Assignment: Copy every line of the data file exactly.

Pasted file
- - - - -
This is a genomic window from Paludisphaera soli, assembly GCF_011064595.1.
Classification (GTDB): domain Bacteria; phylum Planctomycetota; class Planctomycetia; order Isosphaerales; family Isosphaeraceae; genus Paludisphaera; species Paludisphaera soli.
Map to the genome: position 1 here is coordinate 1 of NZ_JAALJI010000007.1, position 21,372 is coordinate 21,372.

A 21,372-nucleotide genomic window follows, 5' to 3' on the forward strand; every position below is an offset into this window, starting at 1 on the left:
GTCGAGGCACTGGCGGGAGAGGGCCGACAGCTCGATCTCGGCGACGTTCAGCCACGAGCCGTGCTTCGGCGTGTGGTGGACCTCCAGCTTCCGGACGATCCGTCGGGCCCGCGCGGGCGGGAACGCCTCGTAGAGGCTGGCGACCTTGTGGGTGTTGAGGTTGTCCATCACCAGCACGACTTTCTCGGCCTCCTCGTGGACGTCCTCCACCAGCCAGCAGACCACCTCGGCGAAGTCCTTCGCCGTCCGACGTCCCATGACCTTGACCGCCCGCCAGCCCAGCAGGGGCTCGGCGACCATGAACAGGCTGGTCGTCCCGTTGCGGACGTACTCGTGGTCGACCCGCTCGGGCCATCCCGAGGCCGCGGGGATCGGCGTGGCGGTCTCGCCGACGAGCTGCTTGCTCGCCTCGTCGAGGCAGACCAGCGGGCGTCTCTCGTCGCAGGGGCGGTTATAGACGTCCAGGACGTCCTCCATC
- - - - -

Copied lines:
This is a genomic window from Paludisphaera soli, assembly GCF_011064595.1.
Classification (GTDB): domain Bacteria; phylum Planctomycetota; class Planctomycetia; order Isosphaerales; family Isosphaeraceae; genus Paludisphaera; species Paludisphaera soli.
Map to the genome: position 1 here is coordinate 1 of NZ_JAALJI010000007.1, position 21,372 is coordinate 21,372.

A 21,372-nucleotide genomic window follows, 5' to 3' on the forward strand; every position below is an offset into this window, starting at 1 on the left:
GTCGAGGCACTGGCGGGAGAGGGCCGACAGCTCGATCTCGGCGACGTTCAGCCACGAGCCGTGCTTCGGCGTGTGGTGGACCTCCAGCTTCCGGACGATCCGTCGGGCCCGCGCGGGCGGGAACGCCTCGTAGAGGCTGGCGACCTTGTGGGTGTTGAGGTTGTCCATCACCAGCACGACTTTCTCGGCCTCCTCGTGGACGTCCTCCACCAGCCAGCAGACCACCTCGGCGAAGTCCTTCGCCGTCCGACGTCCCATGACCTTGACCGCCCGCCAGCCCAGCAGGGGCTCGGCGACCATGAACAGGCTGGTCGTCCCGTTGCGGACGTACTCGTGGTCGACCCGCTCGGGCCATCCCGAGGCCGCGGGGATCGGCGTGGCGGTCTCGCCGACGAGCTGCTTGCTCGCCTCGTCGAGGCAGACCAGCGGGCGTCTCTCGTCGCAGGGGCGGTTATAGACGTCCAGGACGTCCTCCATC